Why Parenting At 17 Years Old Inspired Me To Be A DigCit Parent

Joanne Sweeney Burke and Sophie Burke Digital Citizenship Summit

“I don’t know how to do this. I don’t even know who I am or what I should be. But I know I have to do this.”

I don’t often start posts on this blog with a personal insight, however it is most relevant for this story. I became a mother at the age of 17 and the above quote is what I said to myself 21 years ago as I lay in a hospital bed with Sophie sleeping in a glass cot beside me.

I was overwhelmed with responsibility, fear and unfortunately loneliness. I loved this tiny black-haired, brown-eyed baby with my whole heart, but I didn’t know if I was capable of giving her anything, not to mention everything that she needed to grow into a strong, independent woman.

Would you believe that I always looked at Sophie and imagined her as a young woman? I wanted her to be stronger than me. I wanted her to be more confident than me. I wanted her to be happier than me. I wanted her to fearlessly take on the world, safe in the knowledge that the world needed her beautiful mind.

I watched her on stage on Twitter this week as she told the gathered audience at the global Digital Citizenship Summit how Generation Z were navigating the social web and leaving their digital DNA all over it.

In that moment as she smiled over at me, there was nobody else in that room. It was just the two of us.

Sophie Burke speaking at Digital Citizenship Summit

I got a flashback to the 14th September 1995 and I knew I had achieved what I had set out to. JSB had done it. Filled with fear and without a roadmap, I had raised her to have everything that I didn’t have as a young woman.

That’s why the past few days in San Francisco have been so special for me. I felt a huge sense of personal accomplishment that means more to me than the associated professional accolades.

Parenting in the Digital Age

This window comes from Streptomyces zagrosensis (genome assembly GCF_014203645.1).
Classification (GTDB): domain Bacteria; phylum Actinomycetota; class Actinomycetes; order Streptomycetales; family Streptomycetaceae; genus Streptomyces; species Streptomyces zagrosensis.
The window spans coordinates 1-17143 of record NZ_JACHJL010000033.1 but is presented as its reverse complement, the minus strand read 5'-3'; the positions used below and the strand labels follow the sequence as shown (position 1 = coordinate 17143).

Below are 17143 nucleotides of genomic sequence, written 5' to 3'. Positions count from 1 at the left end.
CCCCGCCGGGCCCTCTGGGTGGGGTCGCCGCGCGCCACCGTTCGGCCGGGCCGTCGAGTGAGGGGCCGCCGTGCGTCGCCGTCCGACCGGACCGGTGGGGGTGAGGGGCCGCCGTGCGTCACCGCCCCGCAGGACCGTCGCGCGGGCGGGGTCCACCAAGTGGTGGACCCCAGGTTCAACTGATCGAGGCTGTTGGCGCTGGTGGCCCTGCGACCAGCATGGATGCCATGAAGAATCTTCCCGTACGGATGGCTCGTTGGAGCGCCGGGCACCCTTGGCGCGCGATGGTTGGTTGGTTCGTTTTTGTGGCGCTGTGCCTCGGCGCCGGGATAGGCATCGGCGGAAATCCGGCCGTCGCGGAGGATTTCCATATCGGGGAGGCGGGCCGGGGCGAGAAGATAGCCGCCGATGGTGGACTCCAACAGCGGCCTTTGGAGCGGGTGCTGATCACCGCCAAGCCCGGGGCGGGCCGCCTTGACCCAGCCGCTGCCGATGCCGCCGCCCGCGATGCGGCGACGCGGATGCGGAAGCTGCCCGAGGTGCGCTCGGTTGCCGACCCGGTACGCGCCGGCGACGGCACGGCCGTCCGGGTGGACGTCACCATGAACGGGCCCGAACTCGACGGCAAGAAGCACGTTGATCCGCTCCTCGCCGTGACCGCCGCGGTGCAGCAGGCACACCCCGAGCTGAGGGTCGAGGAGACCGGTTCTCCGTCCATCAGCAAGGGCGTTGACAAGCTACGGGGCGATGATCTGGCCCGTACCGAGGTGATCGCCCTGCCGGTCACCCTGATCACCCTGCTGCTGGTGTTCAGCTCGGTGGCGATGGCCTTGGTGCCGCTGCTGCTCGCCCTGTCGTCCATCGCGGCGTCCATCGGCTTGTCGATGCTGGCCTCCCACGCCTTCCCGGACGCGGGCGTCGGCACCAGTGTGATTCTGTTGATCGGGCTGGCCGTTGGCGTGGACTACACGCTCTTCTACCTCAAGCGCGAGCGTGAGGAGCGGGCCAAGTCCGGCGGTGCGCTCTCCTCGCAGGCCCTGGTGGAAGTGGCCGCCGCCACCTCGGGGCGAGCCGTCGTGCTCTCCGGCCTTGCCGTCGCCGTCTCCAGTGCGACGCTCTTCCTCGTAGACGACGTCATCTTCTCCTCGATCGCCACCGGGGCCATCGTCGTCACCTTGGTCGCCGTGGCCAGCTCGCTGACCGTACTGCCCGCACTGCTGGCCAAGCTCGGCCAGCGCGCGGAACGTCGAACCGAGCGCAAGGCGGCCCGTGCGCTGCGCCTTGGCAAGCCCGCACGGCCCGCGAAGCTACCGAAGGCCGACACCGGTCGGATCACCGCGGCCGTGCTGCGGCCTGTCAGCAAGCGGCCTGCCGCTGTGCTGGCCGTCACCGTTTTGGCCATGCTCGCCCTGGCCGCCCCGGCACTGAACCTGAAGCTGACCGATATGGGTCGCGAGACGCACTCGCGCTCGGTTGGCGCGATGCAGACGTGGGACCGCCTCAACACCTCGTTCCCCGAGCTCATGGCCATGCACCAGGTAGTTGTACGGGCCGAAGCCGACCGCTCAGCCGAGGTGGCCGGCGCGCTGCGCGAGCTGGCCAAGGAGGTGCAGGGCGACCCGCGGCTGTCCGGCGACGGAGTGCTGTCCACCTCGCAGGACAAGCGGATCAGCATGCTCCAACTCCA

I opened our presentation on the second floor of Twitter Headquarters on Market Street with a tale about being suitably equipped to parent Sophie in the early noughties as she began using social media. It was this experience that both inspired, and compelled me, to be a proactive digcit parent.

When Sophie was 13 I wrote a social media contract for us that we both signed and stuck to. We had a mutual agreement on how she would use social media and how I would respect her use of it once we kept to the rules.

Young Minds Online Social Media ContractEight years later this social media contract would become a resource shared with the 300 million customers of Internet security company Kaspersky Lab. Our experiences allowed us develop resources for parents, Gen Z’ers, corporates and educators.

Sophie and I take to stages and boardrooms, schools and classrooms to deliver our digital citizenship messages. We are living in remarkable times and the social web provides us with endless opportunities to connect, share, inspire, motivate and co-create but we must do it safely, being social web savvy and with an ethical approach.

When you empower yourself with knowledge, the fear evaporates and the passions flow. The fear I felt as a 17-year old single parent reminds me of the fear parents feel trying to navigate the social web with their children. But there is no need and that’s why I am filled with passion to share our positive parent/teen experiences with anyone who wants to listen.

Sophie was central to the development of seven modules four years ago that would become Young Minds Online and which was added to a curriculum in a Galway school for one academic year. By road-testing the resources we were able to iterate and tailor the content for other audiences.

The speed of digital and social media change means that we are always writing our content from scratch or seriously updating it.

We are now collaborating with the Digital Citizenship Institute in the United States and the inspirational Dr. Marialice Curran, co-founder of the Digital Citizenship Summit. Like Sophie and I, Marialice is a practicing digcit parent and her 10-year old son Curran is an ambassador for plurals the world over. His role in DigCitKids is remarkable and he is another example of how the children growing up in the digital age can have a positive impact on their peers.

Embrace the social web, don’t diss it

Our message to parents is to equip yourself with knowledge and be a digcit parent because you can. If you need help, just reach out and ask. Sophie and I will help as will the entire #digcit community that Marialice Curran and David Polgar have created by creating the Digital Citizenship Summit.

Jump on Twitter and type in #digcit and you will find us all there!

Sophie Burke Digital Citizenship Summit


I want to congratulate Sophie on her debut US speaking engagement and for making me smile every day.  That dark-haired, brown-eyed baby has grown into a beautiful woman who has taught me how to be happy and confident, and sure that this world needs my beautiful mind too. 🙂

Marialice Curran, thank you for responding to my tweet and for welcoming us into your community with such warmth and positivity.

We are so excited to partner with you and spread social savvy vibes across the globe.



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